“I thought it would be great if we cre­ated a prod­uct from the gar­den,” Ali Afonja said, “so I ap­proached my master gar­dener, and a chef that’s also on my staff — she helped cre­ate the in­gre­di­ents. I felt it was im­por­tant for the youth not only to gar­ner funds, but also in­volve them­selves in com­mu­nity ser­vice.”

The Afon­jas be­gan the Com­mu­nity Learn­ing Gar­den in 2014 as part of their health ser­vices com­pany Holis­tic Fam­ily So­lu­tions, work­ing with clients re­ferred by Hamp­ton so­cial ser­vices. The gar­den not only serves as ther­apy for their many clients, but as a place where chil­dren can learn the im­por­tance of fresh vegeta­bles and a healthy diet.

And now, it could also be a place where teens learned com­mu­nity ser­vice and en­trepreneur­i­al­ism.

The stu­dents learned to grow the vegeta­bles from master gar­dener Zdravka Wornom — “Miss Z” to the teens in the pro­gram — who said she was at first sur­prised so many teens signed on to grow veg­gies.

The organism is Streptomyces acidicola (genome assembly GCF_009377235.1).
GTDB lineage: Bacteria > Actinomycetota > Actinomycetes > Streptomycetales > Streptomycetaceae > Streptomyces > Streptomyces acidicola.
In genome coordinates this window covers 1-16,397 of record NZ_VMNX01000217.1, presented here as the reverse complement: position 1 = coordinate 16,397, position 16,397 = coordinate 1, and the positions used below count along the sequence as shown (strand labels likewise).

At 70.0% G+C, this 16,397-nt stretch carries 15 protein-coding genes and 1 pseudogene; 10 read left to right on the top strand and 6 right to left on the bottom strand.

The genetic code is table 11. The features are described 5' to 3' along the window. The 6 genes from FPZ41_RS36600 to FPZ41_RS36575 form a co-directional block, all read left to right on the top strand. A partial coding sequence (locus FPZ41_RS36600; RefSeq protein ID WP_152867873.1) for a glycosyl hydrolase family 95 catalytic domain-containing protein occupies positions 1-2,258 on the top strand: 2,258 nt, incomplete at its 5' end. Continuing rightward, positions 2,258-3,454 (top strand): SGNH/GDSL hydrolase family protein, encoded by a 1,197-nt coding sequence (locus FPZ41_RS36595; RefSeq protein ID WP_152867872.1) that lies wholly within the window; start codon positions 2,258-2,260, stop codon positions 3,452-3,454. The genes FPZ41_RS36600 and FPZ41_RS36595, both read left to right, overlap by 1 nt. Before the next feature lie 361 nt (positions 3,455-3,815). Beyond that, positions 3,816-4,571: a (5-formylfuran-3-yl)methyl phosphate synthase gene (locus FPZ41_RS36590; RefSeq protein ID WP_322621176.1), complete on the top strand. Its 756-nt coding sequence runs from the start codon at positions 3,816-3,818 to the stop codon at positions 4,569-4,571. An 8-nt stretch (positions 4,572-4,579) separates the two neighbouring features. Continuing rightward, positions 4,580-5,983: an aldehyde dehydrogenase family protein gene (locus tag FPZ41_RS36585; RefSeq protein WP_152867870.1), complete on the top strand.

“I think what hap­pened was a cou­ple of the lead­ers de­cided, ‘OK, let’s try it,’” she said. “Ali talked to them about be­ing en­trepreneur­s, be­cause he was very en­tre­pre­neur­ial even from a young age, as a teenager.”

Wornom down­plays her role, say­ing the teens did it all them­selves, from plant­ing to har­vest — and that all she did was give them sim­ple in­struc­tions. She also cred­its An­der­son’s Gar­den Cen­ter for do­nat­ing plants, and Mer­cury Mulch for pro­vid­ing mulch.

“You don’t know what mulch means to a gar­dener,” she said.

The sauce recipe came from Brit­tney Cal­lier, a for­mer so­cial worker who now has her own West In­dian-in­spired cater­ing com­pany, Pour and Stay Full. Cal­lier said she tried out mul­ti­ple recipes with the teens —and that the third one was a hit, an “is­land fla­vor” sweet-heat sauce with veg­gies from the gar­den and man­gos from the store. Much of the sauce’s char­ac­ter, she said, comes from the mix they grew in the gar­den.

“We threw an as­sort­ment of pep­pers they grew in there — my lord, so many dif­fer­ent pep­pers,”

she said. “Pimien­tos, banana, Hun­gar­ian, reg­u­lar chili pep­pers, jalapeños, ha­baneros …”